Top Turkish parties continue to marginalise women
A Turkish women’s organisation said the candidates announced so far by the four main political parties for upcoming local elections present a pessimistic picture in terms of gender equality, pro-Kurdish news outlet Artı Gerçek reported on Wednesday.
Turkey will hold nationwide elections on March 31 to choose 22,000 mayors, city council members and district representatives. The United Nations’ Women’s Program organised workshops in several cities in Turkey last year to support female candidates and gender mainstreaming in local elections.
Though the joint statements made by top political parties and pro-democracy organisations underlined the importance of including women, the candidates announced by major political parties so far show they have generally disregarded women, the Equality, Justice and Women Platform said.
The ruling Justice and Development Party (AKP) has announced 155 candidates, including just 12 women. Even worse, the supposedly liberal Republican People’s Party (CHP) has 12 women among 628 candidates. AKP ally the Nationalist Movement Party (MHP) has 11 women candidates among 410 announced and the other nationalist party in the Turkish parliament, the Good Party, headed by Meral Akşener, has so far only four women candidates out of 114.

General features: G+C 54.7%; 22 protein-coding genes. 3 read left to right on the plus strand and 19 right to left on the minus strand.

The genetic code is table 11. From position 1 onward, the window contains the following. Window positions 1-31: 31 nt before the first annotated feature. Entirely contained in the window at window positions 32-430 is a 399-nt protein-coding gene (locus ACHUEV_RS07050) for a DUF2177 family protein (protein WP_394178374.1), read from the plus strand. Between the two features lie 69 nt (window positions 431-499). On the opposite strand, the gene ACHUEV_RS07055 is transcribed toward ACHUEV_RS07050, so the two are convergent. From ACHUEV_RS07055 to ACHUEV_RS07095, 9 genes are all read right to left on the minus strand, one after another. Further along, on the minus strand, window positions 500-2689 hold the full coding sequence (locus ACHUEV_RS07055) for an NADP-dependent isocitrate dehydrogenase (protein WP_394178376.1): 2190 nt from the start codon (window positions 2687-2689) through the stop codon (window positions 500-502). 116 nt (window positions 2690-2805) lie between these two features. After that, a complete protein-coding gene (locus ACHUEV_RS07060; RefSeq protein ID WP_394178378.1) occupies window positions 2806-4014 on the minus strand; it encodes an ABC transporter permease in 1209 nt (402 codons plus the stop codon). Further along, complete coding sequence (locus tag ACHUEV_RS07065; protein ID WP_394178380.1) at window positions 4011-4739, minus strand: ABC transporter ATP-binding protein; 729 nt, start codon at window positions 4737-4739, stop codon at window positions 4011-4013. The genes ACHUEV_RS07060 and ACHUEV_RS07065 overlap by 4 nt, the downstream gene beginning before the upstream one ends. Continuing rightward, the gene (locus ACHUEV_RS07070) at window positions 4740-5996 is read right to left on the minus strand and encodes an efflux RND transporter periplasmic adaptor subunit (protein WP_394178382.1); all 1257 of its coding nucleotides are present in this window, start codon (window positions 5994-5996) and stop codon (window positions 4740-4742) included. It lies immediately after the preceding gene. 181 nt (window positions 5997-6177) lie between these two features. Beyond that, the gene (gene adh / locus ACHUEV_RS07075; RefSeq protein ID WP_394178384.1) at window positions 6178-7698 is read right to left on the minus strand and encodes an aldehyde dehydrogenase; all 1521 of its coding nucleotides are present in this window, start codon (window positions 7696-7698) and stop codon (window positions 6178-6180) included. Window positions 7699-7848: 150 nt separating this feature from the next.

Thus far, the AKP and CHP have each announced just one woman candidate for provincial level municipalities, while the MHP has four. The Good Party, which has so far decided on candidates for 22 provinces, has not nominated any women for provincial posts.
The pro-Kurdish People’s Democratic Pari (HDP) has not announced its candidates, but has a standing policy of running municipalities with women and men as co-chairs. But the HDP’s gender equality policy remains an exception in Turkish politics.
The representation of women in politics remains a real problem in Turkey. In presidential and parliamentary elections last year, the percentage of women lawmakers in the Turkish parliament increased to 17.3 percent, with 103 female members elected in the 600-seat assembly. The representation of women in the parliament was 14.7 percent in 2015 and 9.1 percent in 2007.